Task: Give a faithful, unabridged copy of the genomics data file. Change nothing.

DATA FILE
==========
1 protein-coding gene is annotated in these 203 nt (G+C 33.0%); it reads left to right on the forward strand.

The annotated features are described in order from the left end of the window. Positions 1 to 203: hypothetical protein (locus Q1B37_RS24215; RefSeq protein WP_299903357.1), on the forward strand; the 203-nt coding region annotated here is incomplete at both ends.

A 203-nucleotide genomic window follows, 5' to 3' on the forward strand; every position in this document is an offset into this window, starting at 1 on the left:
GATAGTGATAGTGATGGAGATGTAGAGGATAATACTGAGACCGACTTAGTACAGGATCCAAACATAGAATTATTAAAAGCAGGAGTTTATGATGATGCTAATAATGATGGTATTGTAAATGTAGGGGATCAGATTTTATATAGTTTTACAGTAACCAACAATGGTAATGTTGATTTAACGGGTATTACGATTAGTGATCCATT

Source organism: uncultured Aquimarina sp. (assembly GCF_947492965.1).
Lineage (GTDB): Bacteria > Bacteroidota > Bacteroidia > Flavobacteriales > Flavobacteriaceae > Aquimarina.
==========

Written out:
1 protein-coding gene is annotated in these 203 nt (G+C 33.0%); it reads left to right on the forward strand.

The annotated features are described in order from the left end of the window. Positions 1 to 203: hypothetical protein (locus Q1B37_RS24215; RefSeq protein WP_299903357.1), on the forward strand; the 203-nt coding region annotated here is incomplete at both ends.

A 203-nucleotide genomic window follows, 5' to 3' on the forward strand; every position in this document is an offset into this window, starting at 1 on the left:
GATAGTGATAGTGATGGAGATGTAGAGGATAATACTGAGACCGACTTAGTACAGGATCCAAACATAGAATTATTAAAAGCAGGAGTTTATGATGATGCTAATAATGATGGTATTGTAAATGTAGGGGATCAGATTTTATATAGTTTTACAGTAACCAACAATGGTAATGTTGATTTAACGGGTATTACGATTAGTGATCCATT

Source organism: uncultured Aquimarina sp. (assembly GCF_947492965.1).
Lineage (GTDB): Bacteria > Bacteroidota > Bacteroidia > Flavobacteriales > Flavobacteriaceae > Aquimarina.